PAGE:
Part of the challenge of monitoring the emergence of viruses from animals is the immensity of the task. Usually, animals (and people) are only tested when they are sick – but scientists are now learning that H5N1 can circulate asymptomatically in cows and possibly other animals.

Non-invasive sampling like this can monitor for pathogens even when no symptoms are present.

There have been gaps in testing during this outbreak of avian influenza, as farms and workers face negative consequences if they test positive. Testing wastewater helps officials understand what pathogens are circulating without testing animals and people directly.

“If any of the farms are on municipal sewage, then we can test for it – we don’t have to go on the farms,” Johnson said. “I think this is a really good idea, not just for dairy but particularly downstream of meat-processing plants, so we can keep an eye on whether it’s spread” into non-dairy animals.

Dairy cow infections are usually detected by testing their milk, since the udders have proven to have high concentrations of the flu virus – but in other animals that aren’t lactating, it might be difficult to know where to test the animal to get accurate results. “Testing downstream of meat-processing plants is a great idea because it doesn’t matter what part of the cow it’s in,” Johnson said.

H5N1 was detected in the wastewater of nine out of 10 Texas cities surveyed in a recent pre-print study. The bulk of the virus is likely coming from animals, but human infections can’t be ruled out, the authors concluded.

“Whether it’s coming from cattle or humans or birds or whatever, let’s get an idea of how much is there, so if there’s a change, we know to pay attention,” Johnson said. “We need a baseline of what’s going on so we can see if things are getting worse or getting better.”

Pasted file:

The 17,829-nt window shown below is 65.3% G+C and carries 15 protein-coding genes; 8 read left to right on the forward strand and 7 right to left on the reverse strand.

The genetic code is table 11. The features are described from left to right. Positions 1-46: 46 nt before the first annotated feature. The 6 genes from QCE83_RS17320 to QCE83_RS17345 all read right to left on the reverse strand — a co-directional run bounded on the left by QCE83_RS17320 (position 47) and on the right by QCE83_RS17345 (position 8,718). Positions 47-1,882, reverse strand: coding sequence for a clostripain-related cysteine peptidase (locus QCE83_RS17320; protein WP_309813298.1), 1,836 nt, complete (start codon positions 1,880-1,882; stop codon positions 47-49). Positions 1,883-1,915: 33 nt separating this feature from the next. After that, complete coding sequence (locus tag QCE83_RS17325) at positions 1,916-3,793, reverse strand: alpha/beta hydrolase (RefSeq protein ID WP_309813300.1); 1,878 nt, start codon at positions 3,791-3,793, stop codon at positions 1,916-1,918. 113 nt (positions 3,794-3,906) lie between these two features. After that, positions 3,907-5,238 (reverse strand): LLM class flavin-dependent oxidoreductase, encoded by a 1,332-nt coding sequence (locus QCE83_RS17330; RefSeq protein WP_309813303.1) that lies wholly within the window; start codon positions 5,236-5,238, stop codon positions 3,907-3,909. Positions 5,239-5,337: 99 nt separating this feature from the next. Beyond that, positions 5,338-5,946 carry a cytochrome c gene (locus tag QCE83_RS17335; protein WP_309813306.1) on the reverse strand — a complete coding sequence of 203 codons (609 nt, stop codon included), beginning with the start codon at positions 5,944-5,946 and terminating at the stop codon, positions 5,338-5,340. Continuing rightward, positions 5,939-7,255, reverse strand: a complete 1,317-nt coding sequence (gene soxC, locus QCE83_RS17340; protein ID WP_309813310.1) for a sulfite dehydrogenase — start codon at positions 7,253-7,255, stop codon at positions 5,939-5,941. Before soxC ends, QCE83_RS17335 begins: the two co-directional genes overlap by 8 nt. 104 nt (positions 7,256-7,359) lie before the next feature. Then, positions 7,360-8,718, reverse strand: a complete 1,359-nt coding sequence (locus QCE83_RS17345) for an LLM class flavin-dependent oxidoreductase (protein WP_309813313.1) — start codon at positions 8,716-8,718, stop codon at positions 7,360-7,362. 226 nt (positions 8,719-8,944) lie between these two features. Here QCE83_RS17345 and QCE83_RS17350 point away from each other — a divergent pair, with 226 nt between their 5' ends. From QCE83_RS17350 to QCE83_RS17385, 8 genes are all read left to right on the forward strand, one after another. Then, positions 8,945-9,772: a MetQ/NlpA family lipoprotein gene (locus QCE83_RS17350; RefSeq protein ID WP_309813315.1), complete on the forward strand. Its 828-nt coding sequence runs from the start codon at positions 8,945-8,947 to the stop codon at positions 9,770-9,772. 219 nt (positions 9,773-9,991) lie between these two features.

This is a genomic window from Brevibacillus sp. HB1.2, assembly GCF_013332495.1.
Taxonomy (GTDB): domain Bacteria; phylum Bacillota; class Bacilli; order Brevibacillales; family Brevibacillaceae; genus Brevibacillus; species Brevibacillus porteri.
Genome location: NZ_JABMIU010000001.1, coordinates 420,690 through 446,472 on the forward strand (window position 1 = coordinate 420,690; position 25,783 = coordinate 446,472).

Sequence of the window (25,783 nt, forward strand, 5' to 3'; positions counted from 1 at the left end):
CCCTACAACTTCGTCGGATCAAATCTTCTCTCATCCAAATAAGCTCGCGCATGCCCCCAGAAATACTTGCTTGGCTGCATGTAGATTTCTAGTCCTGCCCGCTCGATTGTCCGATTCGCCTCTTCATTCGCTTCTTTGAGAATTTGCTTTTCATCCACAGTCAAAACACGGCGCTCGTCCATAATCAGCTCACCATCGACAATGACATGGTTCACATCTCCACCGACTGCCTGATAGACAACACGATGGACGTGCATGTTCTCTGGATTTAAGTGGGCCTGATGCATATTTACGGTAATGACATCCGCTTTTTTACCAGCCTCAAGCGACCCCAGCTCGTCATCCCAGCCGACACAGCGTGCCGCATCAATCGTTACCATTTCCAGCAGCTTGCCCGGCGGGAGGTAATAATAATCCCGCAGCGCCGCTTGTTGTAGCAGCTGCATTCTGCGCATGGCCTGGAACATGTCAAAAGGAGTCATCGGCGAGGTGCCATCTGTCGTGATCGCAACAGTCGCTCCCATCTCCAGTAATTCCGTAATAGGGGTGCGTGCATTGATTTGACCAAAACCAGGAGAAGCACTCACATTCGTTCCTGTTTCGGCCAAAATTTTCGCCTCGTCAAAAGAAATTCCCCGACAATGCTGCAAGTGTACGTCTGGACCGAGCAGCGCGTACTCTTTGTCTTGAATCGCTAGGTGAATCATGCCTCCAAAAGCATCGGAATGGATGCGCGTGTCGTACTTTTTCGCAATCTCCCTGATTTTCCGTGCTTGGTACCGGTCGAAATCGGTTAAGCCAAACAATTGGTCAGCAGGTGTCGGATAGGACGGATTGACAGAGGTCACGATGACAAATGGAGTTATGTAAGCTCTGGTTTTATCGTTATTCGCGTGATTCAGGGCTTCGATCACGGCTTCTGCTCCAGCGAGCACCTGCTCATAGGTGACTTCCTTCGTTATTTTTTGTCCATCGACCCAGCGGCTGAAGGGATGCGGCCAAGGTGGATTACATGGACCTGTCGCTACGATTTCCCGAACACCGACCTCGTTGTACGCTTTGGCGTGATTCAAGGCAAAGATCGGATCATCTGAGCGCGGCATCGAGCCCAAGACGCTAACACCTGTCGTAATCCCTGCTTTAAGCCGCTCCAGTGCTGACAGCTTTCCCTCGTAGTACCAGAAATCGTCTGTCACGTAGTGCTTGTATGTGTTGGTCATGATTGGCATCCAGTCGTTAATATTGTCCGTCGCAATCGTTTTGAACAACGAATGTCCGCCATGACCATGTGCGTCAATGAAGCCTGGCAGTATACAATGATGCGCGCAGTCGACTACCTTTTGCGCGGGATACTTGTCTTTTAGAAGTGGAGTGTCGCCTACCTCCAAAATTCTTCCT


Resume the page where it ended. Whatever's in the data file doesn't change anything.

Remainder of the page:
If nationwide flu A monitoring had been in place a few months ago, he said, officials may have detected the H5N1 outbreak in cows much sooner. Scientists believe the current outbreak began in late 2023, but it was only detected at the end of March.

Wastewater monitoring could also help detect onward transmission from farms, especially into new species.

This cow-adapted flu variant could continue gaining mutations as it spills back into bird populations or spills over into new species.

“When viruses spend time in different hosts, they evolve to become better at replicating in those hosts. So anytime a virus like this enters a mammalian host and stays there and circulates in that host, it’s something that’s very worrisome to us,” Meade said.

“If this gets into pigs, that’s when we need to start getting nervous,” Johnson said. Typically, pigs are only checked for illnesses like these when they get sick, but asymptomatic infections could go unnoticed. “If the pigs aren’t getting sick, they could be in pigs already and we wouldn’t know it.”

Undetected infections among people would also be a major concern.

“If we missed it in dairy cattle for five months, we could miss it in something else. And it could be something much more concerning than dairy cows,” Johnson said.

Source: theguardian.com